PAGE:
US 2630033 A
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Description (OCR text may contain errors)
March 3, 1953 OLIN STOVER 2,630,033
NOW BY CHANGE OF NAME SMOKEY OLIN STOVER TUBE BENDING TOOL Filed July 1, 1949 ENTOR. $1
NOW BY CHANGE OF NAME SMOKEY oLm s-rovsz Patented Mar. 3, 1953 TUBE BENDING TOOL OlinJStover, Washington, D. 0., now by change of name Smokey Olin Stover Application'Julyl, 1949, Serial No. 102,562
This invention relates a system and apparatus for bending tubing, and in particular comprises an arrangement of marks on tubing benders and lines on the tubing whereby an operator of the bender can make perfect bends in relation to one another on the tubing.
More specifically it is an object to provide a system of marks on the bender and lines on the tubing so that an inexperienced operator of the hand bender knows the proper position in which to place the tubing in the bender in order to make 90 bends at right angles to one another, offsets, 45 bend and other types of bends normally used in installing tubing in construction work.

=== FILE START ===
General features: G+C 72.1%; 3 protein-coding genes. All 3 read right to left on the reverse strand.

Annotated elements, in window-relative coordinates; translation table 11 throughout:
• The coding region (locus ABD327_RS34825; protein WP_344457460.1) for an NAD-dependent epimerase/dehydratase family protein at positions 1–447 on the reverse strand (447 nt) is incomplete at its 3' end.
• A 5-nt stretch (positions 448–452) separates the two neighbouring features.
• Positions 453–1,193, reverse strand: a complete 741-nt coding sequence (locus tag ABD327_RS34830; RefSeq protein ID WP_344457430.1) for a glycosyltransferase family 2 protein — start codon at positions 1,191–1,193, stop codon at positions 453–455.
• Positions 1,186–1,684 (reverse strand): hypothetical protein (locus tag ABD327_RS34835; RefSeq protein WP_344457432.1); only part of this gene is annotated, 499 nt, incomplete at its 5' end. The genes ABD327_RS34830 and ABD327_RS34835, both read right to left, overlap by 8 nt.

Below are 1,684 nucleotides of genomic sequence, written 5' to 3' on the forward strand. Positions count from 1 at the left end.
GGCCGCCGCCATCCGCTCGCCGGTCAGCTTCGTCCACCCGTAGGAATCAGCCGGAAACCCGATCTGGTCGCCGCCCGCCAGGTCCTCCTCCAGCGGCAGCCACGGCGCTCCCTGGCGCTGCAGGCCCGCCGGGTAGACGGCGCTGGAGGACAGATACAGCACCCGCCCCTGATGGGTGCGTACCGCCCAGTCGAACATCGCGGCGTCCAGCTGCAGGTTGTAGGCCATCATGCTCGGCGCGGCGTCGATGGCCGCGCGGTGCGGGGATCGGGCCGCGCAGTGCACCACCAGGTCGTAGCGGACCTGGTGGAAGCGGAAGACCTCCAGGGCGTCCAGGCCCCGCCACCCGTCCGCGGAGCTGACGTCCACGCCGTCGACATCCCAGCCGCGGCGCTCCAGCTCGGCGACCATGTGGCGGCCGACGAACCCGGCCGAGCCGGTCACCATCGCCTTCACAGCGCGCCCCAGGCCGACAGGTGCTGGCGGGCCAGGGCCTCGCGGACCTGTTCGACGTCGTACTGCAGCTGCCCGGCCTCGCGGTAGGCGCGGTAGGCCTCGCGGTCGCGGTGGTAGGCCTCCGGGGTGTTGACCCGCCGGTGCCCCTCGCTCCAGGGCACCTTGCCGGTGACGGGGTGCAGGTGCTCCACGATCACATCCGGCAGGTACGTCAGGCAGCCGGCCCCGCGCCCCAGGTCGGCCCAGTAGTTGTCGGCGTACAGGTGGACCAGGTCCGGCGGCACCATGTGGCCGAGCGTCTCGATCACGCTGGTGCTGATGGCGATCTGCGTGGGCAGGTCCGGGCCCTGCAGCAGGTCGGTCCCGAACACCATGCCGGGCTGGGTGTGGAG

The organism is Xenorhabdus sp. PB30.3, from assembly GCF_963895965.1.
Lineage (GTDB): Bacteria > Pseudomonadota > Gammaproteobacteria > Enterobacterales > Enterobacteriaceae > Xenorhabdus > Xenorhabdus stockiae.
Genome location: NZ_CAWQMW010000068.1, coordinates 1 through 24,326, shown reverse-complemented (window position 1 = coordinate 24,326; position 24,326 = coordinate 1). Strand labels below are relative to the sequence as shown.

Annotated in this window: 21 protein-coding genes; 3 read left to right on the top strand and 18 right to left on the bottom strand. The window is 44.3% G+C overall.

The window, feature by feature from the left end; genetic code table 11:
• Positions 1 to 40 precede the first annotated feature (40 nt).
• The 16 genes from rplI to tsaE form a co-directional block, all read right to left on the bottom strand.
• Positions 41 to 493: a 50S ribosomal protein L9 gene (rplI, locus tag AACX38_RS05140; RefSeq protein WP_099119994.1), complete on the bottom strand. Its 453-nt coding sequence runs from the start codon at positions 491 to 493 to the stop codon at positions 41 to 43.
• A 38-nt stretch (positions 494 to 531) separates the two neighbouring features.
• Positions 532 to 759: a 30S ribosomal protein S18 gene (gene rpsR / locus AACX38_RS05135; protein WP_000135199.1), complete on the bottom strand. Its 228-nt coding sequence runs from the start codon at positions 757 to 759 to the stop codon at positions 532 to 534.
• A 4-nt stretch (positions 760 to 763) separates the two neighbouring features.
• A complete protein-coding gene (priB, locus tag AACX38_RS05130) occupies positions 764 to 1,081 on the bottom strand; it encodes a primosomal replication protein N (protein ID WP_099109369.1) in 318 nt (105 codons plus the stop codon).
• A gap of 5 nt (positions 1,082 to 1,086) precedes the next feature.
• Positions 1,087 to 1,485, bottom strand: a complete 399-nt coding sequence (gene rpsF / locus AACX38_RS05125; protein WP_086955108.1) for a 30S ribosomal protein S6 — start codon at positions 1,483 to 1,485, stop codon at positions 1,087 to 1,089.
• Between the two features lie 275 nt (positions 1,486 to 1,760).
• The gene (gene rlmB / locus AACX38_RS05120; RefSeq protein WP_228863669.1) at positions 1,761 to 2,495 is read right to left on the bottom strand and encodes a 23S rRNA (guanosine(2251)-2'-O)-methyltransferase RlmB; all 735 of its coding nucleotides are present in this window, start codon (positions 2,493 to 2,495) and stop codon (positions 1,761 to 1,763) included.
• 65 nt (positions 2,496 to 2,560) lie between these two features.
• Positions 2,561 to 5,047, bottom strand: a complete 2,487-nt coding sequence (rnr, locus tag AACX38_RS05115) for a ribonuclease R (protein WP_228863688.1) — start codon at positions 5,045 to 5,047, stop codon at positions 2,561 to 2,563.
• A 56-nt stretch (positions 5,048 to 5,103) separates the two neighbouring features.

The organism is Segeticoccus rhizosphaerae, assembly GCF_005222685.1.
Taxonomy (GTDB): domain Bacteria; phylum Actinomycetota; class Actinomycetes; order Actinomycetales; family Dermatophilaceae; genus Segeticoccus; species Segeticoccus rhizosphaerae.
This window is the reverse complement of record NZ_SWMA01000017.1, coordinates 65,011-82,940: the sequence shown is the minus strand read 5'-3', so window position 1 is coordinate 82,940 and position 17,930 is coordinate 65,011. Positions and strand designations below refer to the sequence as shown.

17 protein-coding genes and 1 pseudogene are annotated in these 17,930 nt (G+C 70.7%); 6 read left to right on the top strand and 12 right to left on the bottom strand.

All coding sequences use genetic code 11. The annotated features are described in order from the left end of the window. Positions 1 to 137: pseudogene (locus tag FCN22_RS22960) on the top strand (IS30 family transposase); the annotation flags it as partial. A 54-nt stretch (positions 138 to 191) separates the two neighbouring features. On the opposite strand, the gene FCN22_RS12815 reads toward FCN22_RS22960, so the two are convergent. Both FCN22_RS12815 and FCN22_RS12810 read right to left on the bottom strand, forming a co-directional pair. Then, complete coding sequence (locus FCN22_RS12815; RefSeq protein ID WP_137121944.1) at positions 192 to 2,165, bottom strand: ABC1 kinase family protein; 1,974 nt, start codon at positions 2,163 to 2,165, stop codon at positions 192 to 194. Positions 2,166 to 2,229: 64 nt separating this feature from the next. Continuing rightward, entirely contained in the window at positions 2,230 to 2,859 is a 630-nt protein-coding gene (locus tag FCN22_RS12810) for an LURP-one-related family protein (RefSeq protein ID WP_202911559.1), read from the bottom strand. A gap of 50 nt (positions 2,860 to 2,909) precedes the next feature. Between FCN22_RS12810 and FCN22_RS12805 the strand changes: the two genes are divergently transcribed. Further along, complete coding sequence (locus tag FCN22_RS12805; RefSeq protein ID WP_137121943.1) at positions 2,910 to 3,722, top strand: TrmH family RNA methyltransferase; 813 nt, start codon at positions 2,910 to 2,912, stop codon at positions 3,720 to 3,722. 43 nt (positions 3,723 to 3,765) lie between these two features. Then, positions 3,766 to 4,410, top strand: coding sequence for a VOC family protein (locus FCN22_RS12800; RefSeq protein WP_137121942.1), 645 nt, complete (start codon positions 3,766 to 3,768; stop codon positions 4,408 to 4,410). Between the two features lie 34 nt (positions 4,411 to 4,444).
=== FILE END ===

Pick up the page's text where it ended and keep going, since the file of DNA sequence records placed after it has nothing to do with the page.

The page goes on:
According to this invention an operator of a hand bender using this system could at the first attempt make perfect bends in tubing, thereby saving the time and material usually Wasted in training an operator to bend tubing by hand. Also, it reduces the amount of time it takes an experienced operator using the old type of benders to make perfect bends in tubing.
These and other objects and advantages I attain by the construction shown in the accompanying drawing wherein, for the purpose of illustration, I have shown a preferred embodiment of my invention and wherein: